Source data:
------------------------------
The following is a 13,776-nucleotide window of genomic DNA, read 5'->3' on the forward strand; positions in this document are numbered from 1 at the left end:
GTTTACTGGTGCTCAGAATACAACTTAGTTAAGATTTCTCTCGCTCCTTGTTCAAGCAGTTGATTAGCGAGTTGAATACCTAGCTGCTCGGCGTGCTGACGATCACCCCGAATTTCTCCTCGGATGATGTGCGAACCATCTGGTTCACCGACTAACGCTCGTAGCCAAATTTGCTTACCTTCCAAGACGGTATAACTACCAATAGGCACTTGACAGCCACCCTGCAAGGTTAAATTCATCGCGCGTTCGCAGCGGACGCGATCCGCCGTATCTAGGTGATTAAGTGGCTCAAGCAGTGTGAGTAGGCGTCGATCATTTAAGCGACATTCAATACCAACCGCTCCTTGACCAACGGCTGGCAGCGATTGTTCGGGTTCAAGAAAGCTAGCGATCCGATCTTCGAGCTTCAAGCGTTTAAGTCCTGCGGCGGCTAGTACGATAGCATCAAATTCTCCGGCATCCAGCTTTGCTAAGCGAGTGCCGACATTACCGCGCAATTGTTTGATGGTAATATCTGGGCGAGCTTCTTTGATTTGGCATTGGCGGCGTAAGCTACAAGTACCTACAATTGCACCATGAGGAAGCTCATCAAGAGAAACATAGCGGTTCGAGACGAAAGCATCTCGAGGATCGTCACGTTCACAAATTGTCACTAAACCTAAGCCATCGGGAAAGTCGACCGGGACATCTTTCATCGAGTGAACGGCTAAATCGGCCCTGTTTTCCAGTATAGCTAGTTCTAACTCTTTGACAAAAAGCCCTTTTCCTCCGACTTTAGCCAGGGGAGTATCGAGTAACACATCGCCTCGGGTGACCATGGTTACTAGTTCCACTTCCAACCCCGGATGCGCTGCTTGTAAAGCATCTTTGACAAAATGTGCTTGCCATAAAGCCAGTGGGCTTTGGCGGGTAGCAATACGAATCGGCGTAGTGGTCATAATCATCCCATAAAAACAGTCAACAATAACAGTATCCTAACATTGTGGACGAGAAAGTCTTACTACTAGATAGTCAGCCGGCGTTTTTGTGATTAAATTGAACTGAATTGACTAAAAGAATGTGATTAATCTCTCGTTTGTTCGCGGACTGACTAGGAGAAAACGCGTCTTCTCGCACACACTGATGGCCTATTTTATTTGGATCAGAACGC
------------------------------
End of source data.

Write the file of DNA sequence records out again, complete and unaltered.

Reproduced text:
The following is a 13,776-nucleotide window of genomic DNA, read 5'->3' on the forward strand; positions in this document are numbered from 1 at the left end:
GTTTACTGGTGCTCAGAATACAACTTAGTTAAGATTTCTCTCGCTCCTTGTTCAAGCAGTTGATTAGCGAGTTGAATACCTAGCTGCTCGGCGTGCTGACGATCACCCCGAATTTCTCCTCGGATGATGTGCGAACCATCTGGTTCACCGACTAACGCTCGTAGCCAAATTTGCTTACCTTCCAAGACGGTATAACTACCAATAGGCACTTGACAGCCACCCTGCAAGGTTAAATTCATCGCGCGTTCGCAGCGGACGCGATCCGCCGTATCTAGGTGATTAAGTGGCTCAAGCAGTGTGAGTAGGCGTCGATCATTTAAGCGACATTCAATACCAACCGCTCCTTGACCAACGGCTGGCAGCGATTGTTCGGGTTCAAGAAAGCTAGCGATCCGATCTTCGAGCTTCAAGCGTTTAAGTCCTGCGGCGGCTAGTACGATAGCATCAAATTCTCCGGCATCCAGCTTTGCTAAGCGAGTGCCGACATTACCGCGCAATTGTTTGATGGTAATATCTGGGCGAGCTTCTTTGATTTGGCATTGGCGGCGTAAGCTACAAGTACCTACAATTGCACCATGAGGAAGCTCATCAAGAGAAACATAGCGGTTCGAGACGAAAGCATCTCGAGGATCGTCACGTTCACAAATTGTCACTAAACCTAAGCCATCGGGAAAGTCGACCGGGACATCTTTCATCGAGTGAACGGCTAAATCGGCCCTGTTTTCCAGTATAGCTAGTTCTAACTCTTTGACAAAAAGCCCTTTTCCTCCGACTTTAGCCAGGGGAGTATCGAGTAACACATCGCCTCGGGTGACCATGGTTACTAGTTCCACTTCCAACCCCGGATGCGCTGCTTGTAAAGCATCTTTGACAAAATGTGCTTGCCATAAAGCCAGTGGGCTTTGGCGGGTAGCAATACGAATCGGCGTAGTGGTCATAATCATCCCATAAAAACAGTCAACAATAACAGTATCCTAACATTGTGGACGAGAAAGTCTTACTACTAGATAGTCAGCCGGCGTTTTTGTGATTAAATTGAACTGAATTGACTAAAAGAATGTGATTAATCTCTCGTTTGTTCGCGGACTGACTAGGAGAAAACGCGTCTTCTCGCACACACTGATGGCCTATTTTATTTGGATCAGAACGC